Photo by Danny Clinch
Radiohead’s upcoming 20th anniversary reissue of OK Computer comes packaged with three previously unreleased recordings. One of those is “Lift”, a track whose origins date back to 1996 and inclusion is a welcome sight for longtime listeners. Funnily enough, it’s this same passionate fanbase that inadvertently caused Radiohead to “subconsciously kill” and bury the song in the archives for the last two decades.
Guitarist Ed O’Brien said as much during a recent interview with BBC 6 Music (via Pitchfork). According to him, “Lift” received such a warm response when they played it live circa 1996 that they were afraid its official release would propel Radiohead onto unimaginable levels of popularity — something they were neither desiring, nor ready for at the time:
“We played that live with Alanis Morissette. It was a really interesting song. The audience, suddenly you’d see them get up and start grooving. It had this infectiousness. It was a big anthemic song. If that song had been on that album, it would’ve taken us to a different place, and probably we’d have sold a lot more records — if we’d done it right. And everyone was saying this. And I think we subconsciously killed it. If OK Computer had been like a Jagged Little Pill, it would’ve killed us. But “Lift” had this magic about it. But when we got to the studio and did it, it felt like having a gun to your head. There was so much pressure. But saying that, I’ve got a monitor mix, and it is pretty good.”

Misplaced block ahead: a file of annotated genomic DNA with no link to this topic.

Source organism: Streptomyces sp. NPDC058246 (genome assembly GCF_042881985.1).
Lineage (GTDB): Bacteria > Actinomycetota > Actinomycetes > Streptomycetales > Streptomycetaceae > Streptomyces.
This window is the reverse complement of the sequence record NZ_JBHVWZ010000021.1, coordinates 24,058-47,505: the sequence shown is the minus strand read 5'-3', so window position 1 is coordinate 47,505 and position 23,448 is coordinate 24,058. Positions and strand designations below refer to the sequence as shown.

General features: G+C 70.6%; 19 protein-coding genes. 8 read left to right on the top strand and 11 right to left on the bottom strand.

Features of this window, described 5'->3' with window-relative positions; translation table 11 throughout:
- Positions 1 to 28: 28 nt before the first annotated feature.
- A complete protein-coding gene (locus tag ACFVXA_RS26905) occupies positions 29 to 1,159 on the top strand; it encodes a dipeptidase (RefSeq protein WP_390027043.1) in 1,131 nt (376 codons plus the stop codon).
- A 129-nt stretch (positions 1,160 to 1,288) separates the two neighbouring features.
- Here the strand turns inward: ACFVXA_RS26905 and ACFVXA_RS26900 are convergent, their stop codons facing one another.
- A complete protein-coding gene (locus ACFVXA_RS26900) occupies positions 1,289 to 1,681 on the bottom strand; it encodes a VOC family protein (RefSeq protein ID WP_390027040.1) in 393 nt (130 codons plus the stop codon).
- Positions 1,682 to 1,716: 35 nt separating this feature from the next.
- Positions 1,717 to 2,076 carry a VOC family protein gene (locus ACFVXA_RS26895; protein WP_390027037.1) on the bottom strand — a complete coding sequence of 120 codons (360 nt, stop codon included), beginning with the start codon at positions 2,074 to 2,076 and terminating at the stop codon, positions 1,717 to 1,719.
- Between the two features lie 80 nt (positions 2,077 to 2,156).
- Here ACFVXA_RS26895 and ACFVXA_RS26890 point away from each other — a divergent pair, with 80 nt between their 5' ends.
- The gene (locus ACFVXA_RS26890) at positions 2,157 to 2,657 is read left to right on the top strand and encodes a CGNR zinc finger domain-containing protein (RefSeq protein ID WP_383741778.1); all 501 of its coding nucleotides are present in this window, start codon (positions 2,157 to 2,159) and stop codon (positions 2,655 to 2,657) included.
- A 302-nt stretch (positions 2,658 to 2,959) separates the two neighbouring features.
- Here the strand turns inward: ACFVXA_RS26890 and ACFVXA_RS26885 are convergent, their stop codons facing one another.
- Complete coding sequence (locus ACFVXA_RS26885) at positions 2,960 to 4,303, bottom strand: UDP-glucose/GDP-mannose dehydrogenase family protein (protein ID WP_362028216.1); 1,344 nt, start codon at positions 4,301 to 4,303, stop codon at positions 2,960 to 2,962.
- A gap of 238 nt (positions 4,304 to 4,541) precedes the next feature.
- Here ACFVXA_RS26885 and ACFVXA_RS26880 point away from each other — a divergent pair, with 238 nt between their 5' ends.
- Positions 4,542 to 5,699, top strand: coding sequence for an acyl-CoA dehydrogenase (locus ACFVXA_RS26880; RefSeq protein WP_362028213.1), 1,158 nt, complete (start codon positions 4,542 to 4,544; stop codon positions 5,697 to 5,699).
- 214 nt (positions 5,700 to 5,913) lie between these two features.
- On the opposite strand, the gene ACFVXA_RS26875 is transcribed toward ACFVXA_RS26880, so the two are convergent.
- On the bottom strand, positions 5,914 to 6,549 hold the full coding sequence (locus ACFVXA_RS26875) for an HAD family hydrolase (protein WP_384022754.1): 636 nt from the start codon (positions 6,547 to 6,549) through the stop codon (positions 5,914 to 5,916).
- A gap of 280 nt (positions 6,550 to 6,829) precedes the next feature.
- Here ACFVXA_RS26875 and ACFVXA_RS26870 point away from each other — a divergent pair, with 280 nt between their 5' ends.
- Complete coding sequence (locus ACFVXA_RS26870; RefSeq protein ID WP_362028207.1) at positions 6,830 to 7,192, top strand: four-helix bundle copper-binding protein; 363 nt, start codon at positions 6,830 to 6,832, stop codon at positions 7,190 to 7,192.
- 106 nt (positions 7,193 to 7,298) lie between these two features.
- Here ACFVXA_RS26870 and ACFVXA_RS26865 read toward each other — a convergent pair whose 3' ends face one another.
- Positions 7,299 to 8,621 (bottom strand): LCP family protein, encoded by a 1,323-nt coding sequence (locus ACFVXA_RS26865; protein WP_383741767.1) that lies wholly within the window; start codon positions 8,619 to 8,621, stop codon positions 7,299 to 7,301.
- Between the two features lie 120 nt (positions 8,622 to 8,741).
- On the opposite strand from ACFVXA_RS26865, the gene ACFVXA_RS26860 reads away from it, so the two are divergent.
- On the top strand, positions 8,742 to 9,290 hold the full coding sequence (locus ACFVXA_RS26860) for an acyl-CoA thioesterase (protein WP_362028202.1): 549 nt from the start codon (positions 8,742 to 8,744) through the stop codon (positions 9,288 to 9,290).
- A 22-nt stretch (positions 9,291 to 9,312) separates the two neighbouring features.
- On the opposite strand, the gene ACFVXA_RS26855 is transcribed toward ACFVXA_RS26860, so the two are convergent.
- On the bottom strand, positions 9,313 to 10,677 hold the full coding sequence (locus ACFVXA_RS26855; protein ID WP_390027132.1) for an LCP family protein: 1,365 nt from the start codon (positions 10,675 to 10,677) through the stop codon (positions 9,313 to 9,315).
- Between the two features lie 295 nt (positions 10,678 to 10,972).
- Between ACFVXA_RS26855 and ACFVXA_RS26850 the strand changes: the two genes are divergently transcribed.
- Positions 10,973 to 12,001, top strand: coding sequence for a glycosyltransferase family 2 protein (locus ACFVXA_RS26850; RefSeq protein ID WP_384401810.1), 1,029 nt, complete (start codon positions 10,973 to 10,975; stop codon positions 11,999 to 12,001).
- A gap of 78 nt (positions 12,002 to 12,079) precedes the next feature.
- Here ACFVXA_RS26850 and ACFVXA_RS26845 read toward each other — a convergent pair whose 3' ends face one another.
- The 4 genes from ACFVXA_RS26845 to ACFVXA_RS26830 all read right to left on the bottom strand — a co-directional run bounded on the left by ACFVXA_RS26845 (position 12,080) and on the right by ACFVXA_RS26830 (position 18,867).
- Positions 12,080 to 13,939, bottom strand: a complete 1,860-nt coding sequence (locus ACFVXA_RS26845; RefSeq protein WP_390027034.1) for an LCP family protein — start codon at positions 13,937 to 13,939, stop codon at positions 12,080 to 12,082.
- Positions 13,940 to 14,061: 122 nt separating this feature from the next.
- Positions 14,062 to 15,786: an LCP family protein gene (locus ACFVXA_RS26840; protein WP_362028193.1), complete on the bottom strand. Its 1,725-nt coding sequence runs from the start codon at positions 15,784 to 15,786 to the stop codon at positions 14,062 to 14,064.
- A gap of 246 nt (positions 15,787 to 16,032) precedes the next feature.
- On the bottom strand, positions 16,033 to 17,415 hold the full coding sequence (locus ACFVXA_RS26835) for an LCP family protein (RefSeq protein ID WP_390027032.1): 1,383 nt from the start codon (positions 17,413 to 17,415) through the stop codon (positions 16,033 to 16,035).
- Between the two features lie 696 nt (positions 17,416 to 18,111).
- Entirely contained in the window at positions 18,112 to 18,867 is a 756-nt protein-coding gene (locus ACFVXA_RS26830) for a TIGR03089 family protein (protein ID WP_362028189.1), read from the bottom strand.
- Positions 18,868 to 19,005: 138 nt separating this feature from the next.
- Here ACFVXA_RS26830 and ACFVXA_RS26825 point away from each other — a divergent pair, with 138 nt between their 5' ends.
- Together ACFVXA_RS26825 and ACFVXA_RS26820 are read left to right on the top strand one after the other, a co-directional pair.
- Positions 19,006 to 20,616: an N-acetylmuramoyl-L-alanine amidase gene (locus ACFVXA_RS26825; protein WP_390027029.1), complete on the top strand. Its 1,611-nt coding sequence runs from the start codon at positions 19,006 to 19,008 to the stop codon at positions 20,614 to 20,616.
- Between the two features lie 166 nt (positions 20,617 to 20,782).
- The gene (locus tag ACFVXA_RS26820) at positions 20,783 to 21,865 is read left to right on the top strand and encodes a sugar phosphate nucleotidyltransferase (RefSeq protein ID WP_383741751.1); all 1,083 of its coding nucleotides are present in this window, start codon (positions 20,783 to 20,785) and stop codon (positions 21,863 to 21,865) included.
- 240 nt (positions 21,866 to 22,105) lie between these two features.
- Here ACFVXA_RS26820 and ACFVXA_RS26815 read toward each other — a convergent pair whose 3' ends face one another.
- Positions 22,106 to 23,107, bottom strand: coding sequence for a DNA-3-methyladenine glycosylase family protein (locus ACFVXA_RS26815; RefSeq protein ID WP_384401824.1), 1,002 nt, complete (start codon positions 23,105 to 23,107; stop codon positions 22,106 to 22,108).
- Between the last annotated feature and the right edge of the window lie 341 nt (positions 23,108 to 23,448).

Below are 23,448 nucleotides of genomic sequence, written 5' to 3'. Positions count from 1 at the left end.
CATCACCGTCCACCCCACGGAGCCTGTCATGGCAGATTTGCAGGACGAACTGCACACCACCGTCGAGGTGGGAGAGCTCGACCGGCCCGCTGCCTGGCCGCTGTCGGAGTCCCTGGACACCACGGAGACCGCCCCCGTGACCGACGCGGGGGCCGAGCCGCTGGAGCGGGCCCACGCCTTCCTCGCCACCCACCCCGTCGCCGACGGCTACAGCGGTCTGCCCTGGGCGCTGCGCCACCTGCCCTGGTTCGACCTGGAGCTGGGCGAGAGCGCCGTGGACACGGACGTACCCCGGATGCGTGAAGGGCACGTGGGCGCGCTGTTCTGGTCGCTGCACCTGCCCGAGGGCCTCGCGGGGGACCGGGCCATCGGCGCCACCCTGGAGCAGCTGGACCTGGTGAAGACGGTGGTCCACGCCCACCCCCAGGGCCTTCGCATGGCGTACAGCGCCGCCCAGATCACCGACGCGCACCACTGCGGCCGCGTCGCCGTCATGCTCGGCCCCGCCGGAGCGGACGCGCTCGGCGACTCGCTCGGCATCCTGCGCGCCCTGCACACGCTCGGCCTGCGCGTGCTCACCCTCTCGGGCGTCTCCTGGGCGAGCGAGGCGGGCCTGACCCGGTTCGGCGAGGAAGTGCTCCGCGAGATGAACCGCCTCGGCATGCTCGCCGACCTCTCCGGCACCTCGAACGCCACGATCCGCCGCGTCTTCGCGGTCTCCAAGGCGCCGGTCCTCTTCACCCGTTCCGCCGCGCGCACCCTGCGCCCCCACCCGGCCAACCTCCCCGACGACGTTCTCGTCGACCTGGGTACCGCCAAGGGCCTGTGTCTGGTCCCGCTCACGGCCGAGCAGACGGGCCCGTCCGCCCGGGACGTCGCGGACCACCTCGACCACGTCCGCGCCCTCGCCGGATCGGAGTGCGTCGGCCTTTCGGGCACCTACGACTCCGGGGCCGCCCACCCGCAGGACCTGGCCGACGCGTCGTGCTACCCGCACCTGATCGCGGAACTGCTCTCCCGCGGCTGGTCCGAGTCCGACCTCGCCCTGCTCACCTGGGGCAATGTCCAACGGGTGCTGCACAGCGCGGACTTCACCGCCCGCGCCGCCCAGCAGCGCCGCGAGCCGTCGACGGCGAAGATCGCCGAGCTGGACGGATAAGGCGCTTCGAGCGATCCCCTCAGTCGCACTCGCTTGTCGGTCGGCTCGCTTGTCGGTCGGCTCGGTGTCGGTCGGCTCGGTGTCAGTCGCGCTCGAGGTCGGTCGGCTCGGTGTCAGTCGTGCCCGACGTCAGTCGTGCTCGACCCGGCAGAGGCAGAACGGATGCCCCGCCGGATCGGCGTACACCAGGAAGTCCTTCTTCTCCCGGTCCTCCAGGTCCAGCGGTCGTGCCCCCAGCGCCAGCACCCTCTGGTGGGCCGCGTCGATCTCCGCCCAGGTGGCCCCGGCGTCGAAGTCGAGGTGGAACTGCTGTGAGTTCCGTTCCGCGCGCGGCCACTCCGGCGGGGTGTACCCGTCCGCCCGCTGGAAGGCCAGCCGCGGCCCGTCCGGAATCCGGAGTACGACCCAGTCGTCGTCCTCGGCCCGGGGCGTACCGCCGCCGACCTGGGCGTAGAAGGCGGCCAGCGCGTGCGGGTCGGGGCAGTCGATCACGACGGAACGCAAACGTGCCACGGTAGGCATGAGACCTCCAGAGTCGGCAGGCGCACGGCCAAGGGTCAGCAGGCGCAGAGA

Though now regarded as a classic, OK Computer was no match commercially for Morissette’s 1995 juggernaut album — which went on to earn nine Grammy nominations and stands as one of the best-selling albums of all time — so Radiohead’s concerns as a fledgling band weren’t completely unfounded. O’Brien & co. now have had 20 years to adjust to widespread success and popularity and, thankfully, it appears they’re finally ready to let “Lift” see the light of day.
Hear the BBC 6 Music segment in question below.
Revisit a 1996 live performance of “Lift”: